“I’ve finally seen Tom Tykwer‘s Perfume in a plex in my home town of Augsburg, Germany , and I’m even more convinced that it will go the route of The Name of the Rose, which was a blockbuster in Europe ($120 million) while earning a miniscule $7 million in the U.S.,” says a former exhibitor who runs a site about box-office in Germany and elsewhere.
“Just keep in mind that Perfume has so far grossed $31.8 million in five European markets in just 11 days.
“Even though it feels a bit lengthy in parts, the movie never feels like its actual length of 150 minutes , give or take.
“If Dreamamount decides to push an Academy campaign, the camera work, art design, costumes and the score are definitely Oscar-nomination material. And Dustin Hoffman is wonderful as Guiseppe Baldini, and the unknown Ben Whishaw a pleasant surprise. (Only Alan Rickman suffers due to his role not being meaty enough.)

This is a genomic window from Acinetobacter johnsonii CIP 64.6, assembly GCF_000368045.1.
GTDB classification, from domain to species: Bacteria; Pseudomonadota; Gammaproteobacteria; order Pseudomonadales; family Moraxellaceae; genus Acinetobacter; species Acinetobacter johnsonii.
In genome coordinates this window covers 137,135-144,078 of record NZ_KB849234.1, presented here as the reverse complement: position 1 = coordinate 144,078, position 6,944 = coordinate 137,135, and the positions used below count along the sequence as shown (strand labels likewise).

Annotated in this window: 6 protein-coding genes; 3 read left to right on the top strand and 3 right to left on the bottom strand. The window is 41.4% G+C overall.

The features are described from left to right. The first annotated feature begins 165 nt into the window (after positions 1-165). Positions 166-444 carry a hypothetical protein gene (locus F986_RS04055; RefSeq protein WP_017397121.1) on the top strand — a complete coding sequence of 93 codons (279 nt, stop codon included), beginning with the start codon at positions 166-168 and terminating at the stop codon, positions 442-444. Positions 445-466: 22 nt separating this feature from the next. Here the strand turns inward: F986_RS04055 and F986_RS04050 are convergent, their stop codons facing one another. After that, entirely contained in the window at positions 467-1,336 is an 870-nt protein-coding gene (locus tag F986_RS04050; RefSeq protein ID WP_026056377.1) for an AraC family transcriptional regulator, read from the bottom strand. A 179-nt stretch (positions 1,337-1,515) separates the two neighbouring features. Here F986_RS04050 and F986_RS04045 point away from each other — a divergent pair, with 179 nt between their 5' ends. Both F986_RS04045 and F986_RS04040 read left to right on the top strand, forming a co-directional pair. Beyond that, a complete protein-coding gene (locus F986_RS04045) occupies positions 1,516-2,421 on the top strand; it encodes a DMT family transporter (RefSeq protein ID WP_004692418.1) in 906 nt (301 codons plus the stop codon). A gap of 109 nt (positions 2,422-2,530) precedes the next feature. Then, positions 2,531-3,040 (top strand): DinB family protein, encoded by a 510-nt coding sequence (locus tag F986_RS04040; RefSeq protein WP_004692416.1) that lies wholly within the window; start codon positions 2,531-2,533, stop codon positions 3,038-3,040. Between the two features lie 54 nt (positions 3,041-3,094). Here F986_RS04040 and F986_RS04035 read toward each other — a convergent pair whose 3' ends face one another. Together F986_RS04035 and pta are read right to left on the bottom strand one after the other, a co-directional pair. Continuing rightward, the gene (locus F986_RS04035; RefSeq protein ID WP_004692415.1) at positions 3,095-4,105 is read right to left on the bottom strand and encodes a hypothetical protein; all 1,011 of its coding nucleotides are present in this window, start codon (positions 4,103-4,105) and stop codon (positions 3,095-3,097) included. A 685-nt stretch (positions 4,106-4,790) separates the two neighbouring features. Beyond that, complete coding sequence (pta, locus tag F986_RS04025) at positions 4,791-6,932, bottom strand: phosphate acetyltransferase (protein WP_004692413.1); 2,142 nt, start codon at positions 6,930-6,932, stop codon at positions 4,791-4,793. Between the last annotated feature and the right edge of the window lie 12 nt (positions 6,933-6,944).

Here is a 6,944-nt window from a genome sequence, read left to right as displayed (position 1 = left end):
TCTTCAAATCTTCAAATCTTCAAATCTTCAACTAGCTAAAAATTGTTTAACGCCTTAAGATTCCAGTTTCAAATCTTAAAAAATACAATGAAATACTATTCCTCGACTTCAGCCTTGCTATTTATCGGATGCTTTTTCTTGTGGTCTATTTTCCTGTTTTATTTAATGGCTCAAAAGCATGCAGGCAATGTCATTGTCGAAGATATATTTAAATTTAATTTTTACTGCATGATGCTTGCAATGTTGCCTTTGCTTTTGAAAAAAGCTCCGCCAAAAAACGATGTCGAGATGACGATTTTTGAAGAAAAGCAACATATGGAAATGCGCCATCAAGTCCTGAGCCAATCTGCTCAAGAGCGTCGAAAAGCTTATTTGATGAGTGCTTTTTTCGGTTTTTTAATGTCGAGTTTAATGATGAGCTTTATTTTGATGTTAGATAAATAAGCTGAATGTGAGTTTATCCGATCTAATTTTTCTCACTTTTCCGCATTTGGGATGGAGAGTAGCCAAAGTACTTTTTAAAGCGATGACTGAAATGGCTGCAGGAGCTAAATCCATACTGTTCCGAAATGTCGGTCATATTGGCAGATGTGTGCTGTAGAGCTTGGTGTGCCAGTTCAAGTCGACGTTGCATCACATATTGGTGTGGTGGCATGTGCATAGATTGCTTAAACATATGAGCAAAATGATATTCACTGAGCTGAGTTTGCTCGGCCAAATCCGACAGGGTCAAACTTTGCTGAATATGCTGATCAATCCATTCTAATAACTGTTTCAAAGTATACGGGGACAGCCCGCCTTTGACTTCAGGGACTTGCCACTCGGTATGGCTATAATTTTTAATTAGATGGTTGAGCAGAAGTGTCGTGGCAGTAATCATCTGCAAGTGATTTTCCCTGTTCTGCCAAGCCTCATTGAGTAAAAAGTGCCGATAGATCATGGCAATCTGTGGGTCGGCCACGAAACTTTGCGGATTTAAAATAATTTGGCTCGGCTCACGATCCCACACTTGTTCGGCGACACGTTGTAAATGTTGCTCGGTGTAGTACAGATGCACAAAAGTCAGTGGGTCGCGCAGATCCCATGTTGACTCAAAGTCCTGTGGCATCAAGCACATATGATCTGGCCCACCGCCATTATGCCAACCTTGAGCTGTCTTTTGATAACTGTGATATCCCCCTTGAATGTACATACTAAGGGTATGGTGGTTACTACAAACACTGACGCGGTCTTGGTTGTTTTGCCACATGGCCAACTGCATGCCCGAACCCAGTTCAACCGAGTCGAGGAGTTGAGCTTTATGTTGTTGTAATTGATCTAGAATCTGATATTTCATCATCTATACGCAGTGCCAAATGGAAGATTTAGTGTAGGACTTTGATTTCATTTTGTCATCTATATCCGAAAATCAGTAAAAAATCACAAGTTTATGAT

“But I wonder if the flagrant nudity and very sensual tone [in the film] and an unforgettable opening scene that led to a local woman fainting in a nearby theatre — a scene depicting Whishaw’s birth in a filthy Parisian fish market full of fish innards and other disgusting stuff (you can almost smell the bad air) — will result in resistance among U.S. moviegoers.
“Not to mention the strange ending, which is based more or less on the novel. I’m just wondering if the mainstream American audience will rather feel confused than satisfied
“I’m also wondering if the U.S. one-sheet is in synch with American tastes. It (rightfully) hints at nudity and I do not recall that many U.S. one-sheets do this, probably for good reason. For Americans the movie is artsy with nudity for sure, for European tastes it√É¬¢√¢‚Äö¬¨√¢‚Äû¬¢s a mixture of artsy and mainstream — the nudity doesn√É¬¢√¢‚Äö¬¨√¢‚Äû¬¢t matter at all.”